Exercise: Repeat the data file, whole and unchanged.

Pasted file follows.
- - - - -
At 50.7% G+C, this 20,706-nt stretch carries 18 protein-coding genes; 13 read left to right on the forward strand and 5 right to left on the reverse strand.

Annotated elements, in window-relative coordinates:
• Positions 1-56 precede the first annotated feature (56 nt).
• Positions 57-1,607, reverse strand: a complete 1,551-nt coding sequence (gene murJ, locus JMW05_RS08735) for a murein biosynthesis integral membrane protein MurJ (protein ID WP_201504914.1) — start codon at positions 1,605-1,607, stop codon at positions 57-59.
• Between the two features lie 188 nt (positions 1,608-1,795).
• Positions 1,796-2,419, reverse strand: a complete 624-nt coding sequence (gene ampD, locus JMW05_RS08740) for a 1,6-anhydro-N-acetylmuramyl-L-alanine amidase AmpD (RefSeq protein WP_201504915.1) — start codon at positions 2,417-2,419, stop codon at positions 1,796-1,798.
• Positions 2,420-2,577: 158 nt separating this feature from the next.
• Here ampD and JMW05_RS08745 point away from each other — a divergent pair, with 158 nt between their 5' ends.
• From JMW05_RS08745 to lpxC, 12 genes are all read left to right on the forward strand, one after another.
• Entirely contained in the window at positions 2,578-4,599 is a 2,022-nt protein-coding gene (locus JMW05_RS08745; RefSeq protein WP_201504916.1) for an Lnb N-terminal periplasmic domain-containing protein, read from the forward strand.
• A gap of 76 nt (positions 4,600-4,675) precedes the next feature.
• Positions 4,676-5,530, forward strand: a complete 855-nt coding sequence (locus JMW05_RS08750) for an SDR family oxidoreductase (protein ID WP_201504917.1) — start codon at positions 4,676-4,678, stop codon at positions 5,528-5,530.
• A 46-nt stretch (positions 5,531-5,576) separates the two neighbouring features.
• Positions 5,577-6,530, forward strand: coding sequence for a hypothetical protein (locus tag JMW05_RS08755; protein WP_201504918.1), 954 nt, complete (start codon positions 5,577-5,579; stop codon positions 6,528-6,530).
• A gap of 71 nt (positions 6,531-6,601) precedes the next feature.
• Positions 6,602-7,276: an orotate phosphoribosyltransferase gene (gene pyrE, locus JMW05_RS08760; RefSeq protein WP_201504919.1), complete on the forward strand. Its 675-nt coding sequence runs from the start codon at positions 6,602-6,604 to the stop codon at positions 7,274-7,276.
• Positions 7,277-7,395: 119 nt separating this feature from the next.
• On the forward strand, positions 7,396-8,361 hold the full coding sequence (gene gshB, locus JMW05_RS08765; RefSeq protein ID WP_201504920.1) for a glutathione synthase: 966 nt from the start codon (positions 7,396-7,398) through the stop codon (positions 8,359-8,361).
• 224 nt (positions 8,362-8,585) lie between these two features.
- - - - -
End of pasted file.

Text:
At 50.7% G+C, this 20,706-nt stretch carries 18 protein-coding genes; 13 read left to right on the forward strand and 5 right to left on the reverse strand.

Annotated elements, in window-relative coordinates:
• Positions 1-56 precede the first annotated feature (56 nt).
• Positions 57-1,607, reverse strand: a complete 1,551-nt coding sequence (gene murJ, locus JMW05_RS08735) for a murein biosynthesis integral membrane protein MurJ (protein ID WP_201504914.1) — start codon at positions 1,605-1,607, stop codon at positions 57-59.
• Between the two features lie 188 nt (positions 1,608-1,795).
• Positions 1,796-2,419, reverse strand: a complete 624-nt coding sequence (gene ampD, locus JMW05_RS08740) for a 1,6-anhydro-N-acetylmuramyl-L-alanine amidase AmpD (RefSeq protein WP_201504915.1) — start codon at positions 2,417-2,419, stop codon at positions 1,796-1,798.
• Positions 2,420-2,577: 158 nt separating this feature from the next.
• Here ampD and JMW05_RS08745 point away from each other — a divergent pair, with 158 nt between their 5' ends.
• From JMW05_RS08745 to lpxC, 12 genes are all read left to right on the forward strand, one after another.
• Entirely contained in the window at positions 2,578-4,599 is a 2,022-nt protein-coding gene (locus JMW05_RS08745; RefSeq protein WP_201504916.1) for an Lnb N-terminal periplasmic domain-containing protein, read from the forward strand.
• A gap of 76 nt (positions 4,600-4,675) precedes the next feature.
• Positions 4,676-5,530, forward strand: a complete 855-nt coding sequence (locus JMW05_RS08750) for an SDR family oxidoreductase (protein ID WP_201504917.1) — start codon at positions 4,676-4,678, stop codon at positions 5,528-5,530.
• A 46-nt stretch (positions 5,531-5,576) separates the two neighbouring features.
• Positions 5,577-6,530, forward strand: coding sequence for a hypothetical protein (locus tag JMW05_RS08755; protein WP_201504918.1), 954 nt, complete (start codon positions 5,577-5,579; stop codon positions 6,528-6,530).
• A gap of 71 nt (positions 6,531-6,601) precedes the next feature.
• Positions 6,602-7,276: an orotate phosphoribosyltransferase gene (gene pyrE, locus JMW05_RS08760; RefSeq protein WP_201504919.1), complete on the forward strand. Its 675-nt coding sequence runs from the start codon at positions 6,602-6,604 to the stop codon at positions 7,274-7,276.
• Positions 7,277-7,395: 119 nt separating this feature from the next.
• On the forward strand, positions 7,396-8,361 hold the full coding sequence (gene gshB, locus JMW05_RS08765; RefSeq protein ID WP_201504920.1) for a glutathione synthase: 966 nt from the start codon (positions 7,396-7,398) through the stop codon (positions 8,359-8,361).
• 224 nt (positions 8,362-8,585) lie between these two features.